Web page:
Account security

Strong customer authentication: Best practices for using phone numbers to protect your users

  • nabeel_saeed_headshot.jpg
    Nabeel Saeed
  • Feb 21, 2020

86% of customers stop patronizing businesses who’ve had data breaches. Here are the best practices around requesting, using, and evaluating phone numbers for account authentication.

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Watch the on-demand webinar all about protecting your business—and your customers—with industry-leading account security and user authentication.

Data breaches seem to happen every day, and fraud tactics are constantly evolving. Today’s digital criminals have more data and means to commit fraud than ever before—which means that for companies today, it’s important to provide meaningful, seamless experiences online and via mobile, while also protecting users.

Eighty-six percent of customers stop patronizing businesses who’ve had data breaches. Fraud not only puts customer data at risk; it also puts your entire business at risk. For decades, it was standard practice to rely on a series of email exchanges to verify a new user: a customer opens an account, the business sends an email, the customer replies proving they have access to the email address submitted—and that’s it, they’re in. Today, though, email accounts can be created and even automated by software robots. This means bad actors can create fraudulent accounts to:

  • Open accounts in someone else's name as part of identity theft;
  • Register social accounts for spamming and attacking legitimate users;
  • Sign up to abuse free trial services in your application.

A better way of eliminating fraud and keeping users safe is phone number authentication. Here are some critical considerations around requesting, using, and evaluating phone numbers for account authentication.

  • Ensure accuracy

Get the full phone number, including the country code, and make sure the national formatting protocol is correct. Phone numbers reveal plenty of useful information that can be used to verify the authenticity of an account. Identified as either a landline, mobile, or Voice over Internet Protocol (VoIP), phone numbers are also associated with countries of origin and can be tied back to a telecommunications carrier. These three attributes help businesses filter out potentially fraudulent traffic from specific geographies, while also identifying phone numbers associated with real devices owned by real people.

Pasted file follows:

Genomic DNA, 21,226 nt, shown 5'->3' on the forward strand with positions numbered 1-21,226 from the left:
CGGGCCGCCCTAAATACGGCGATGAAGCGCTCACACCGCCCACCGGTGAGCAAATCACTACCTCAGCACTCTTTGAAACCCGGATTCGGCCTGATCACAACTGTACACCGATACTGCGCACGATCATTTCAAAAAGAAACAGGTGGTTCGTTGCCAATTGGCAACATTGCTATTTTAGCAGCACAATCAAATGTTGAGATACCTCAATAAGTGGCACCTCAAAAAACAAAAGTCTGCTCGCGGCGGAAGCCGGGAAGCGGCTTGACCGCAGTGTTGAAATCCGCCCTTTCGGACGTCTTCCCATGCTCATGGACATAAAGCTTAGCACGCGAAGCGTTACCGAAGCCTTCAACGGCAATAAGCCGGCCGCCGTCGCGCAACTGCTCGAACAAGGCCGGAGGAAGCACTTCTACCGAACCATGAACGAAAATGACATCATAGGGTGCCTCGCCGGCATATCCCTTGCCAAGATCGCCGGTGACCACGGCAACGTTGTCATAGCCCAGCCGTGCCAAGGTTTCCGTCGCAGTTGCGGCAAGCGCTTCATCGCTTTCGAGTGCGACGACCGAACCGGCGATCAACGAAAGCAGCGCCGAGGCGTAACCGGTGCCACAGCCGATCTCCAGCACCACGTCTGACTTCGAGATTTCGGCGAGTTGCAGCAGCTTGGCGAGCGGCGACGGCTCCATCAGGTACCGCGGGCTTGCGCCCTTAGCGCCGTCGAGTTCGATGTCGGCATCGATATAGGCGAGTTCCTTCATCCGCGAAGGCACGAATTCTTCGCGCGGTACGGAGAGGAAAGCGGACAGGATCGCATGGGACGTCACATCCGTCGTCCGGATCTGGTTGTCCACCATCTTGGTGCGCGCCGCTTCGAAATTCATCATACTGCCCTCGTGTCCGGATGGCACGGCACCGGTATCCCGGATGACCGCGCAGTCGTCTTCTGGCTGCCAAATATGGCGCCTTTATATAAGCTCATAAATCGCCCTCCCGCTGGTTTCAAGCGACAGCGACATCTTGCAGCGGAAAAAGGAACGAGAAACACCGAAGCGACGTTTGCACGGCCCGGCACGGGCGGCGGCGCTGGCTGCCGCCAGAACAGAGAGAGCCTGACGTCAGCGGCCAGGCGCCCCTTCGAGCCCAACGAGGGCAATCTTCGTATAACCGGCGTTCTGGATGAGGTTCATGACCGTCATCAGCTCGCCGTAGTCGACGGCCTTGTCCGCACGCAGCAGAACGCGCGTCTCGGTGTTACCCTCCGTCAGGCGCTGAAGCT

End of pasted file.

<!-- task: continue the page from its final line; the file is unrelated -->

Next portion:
• Simplify for mobile

On mobile platforms, where the device itself might have a phone number directly associated with it, data collection may be more straightforward. In mobile apps, it’s increasingly common to leverage the phone number as the only required information when installing and signing up. Using a phone number as the primary way to prove account ownership is faster than email and more accurate.

  • Verify validity

Phone authentication isn’t foolproof; just as emails can be fraudulent, so too can phone numbers. The most common method for confirming a working number belongs to the account holder is by sending a one-time code—usually a 4-to-6 digit token—via SMS and asking the recipient to enter that code back into the application. 

Using a phone number, in conjunction with two-factor authentication (2FA) at login, ranks high among the options to increase the protection of user accounts and reduce the cost of fraud to the business.

  • Consider voice alternatives 

Sending this SMS-based code—sometimes called an OTP, or one-time passcode—won’t cover all of your users, as some have voice-only phone numbers like landlines or other restrictions that prevent SMS usage. Be sure to offer the option of receiving a voice call or having the code read aloud over the phone.

Over the past few years, online fraud has exploded from a minor nuisance to an annual US$5.127 trillion hit to businesses and individuals across the world.  From fraudulent bot-generated user accounts. to costly takeovers of high-value customers. to identity hijacking during the account recovery process, cybercriminals continue to exploit every gap in the security of online accounts. 

Watch the on-demand webinar, where we cover:

  • How to verify users and protect your app or service from data loss, fraud, and malicious attacks
  • Considerations to make for a global, scalable authentication and verification solution
  • Key considerations to help answer to build or to buy?
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Nabeel Saeed

Nabeel has worked in multiple application and network security roles over the last 5 years, and is a speaker at the Bay Area Cyber-Security Meetup. His interests include identity and authentication and he is currently involved in helping fintech companies with PSD2 compliance. He holds a Bachelors in Economics from UC San Diego, California.